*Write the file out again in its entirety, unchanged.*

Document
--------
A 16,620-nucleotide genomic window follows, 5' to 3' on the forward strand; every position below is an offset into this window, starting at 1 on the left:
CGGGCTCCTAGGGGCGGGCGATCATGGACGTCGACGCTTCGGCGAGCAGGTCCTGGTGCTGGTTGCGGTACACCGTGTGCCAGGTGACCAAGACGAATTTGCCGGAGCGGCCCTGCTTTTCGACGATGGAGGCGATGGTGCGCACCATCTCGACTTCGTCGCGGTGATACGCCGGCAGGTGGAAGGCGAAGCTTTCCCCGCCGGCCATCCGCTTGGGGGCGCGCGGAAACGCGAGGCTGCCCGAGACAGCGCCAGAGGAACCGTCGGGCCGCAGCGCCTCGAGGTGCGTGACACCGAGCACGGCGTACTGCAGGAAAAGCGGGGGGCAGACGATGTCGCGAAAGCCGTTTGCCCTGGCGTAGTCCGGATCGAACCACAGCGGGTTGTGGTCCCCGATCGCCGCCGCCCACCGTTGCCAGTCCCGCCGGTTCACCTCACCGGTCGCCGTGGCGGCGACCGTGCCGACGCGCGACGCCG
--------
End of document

A 16,620-nucleotide genomic window follows, 5' to 3' on the forward strand; every position below is an offset into this window, starting at 1 on the left:
CGGGCTCCTAGGGGCGGGCGATCATGGACGTCGACGCTTCGGCGAGCAGGTCCTGGTGCTGGTTGCGGTACACCGTGTGCCAGGTGACCAAGACGAATTTGCCGGAGCGGCCCTGCTTTTCGACGATGGAGGCGATGGTGCGCACCATCTCGACTTCGTCGCGGTGATACGCCGGCAGGTGGAAGGCGAAGCTTTCCCCGCCGGCCATCCGCTTGGGGGCGCGCGGAAACGCGAGGCTGCCCGAGACAGCGCCAGAGGAACCGTCGGGCCGCAGCGCCTCGAGGTGCGTGACACCGAGCACGGCGTACTGCAGGAAAAGCGGGGGGCAGACGATGTCGCGAAAGCCGTTTGCCCTGGCGTAGTCCGGATCGAACCACAGCGGGTTGTGGTCCCCGATCGCCGCCGCCCACCGTTGCCAGTCCCGCCGGTTCACCTCACCGGTCGCCGTGGCGGCGACCGTGCCGACGCGCGACGCCG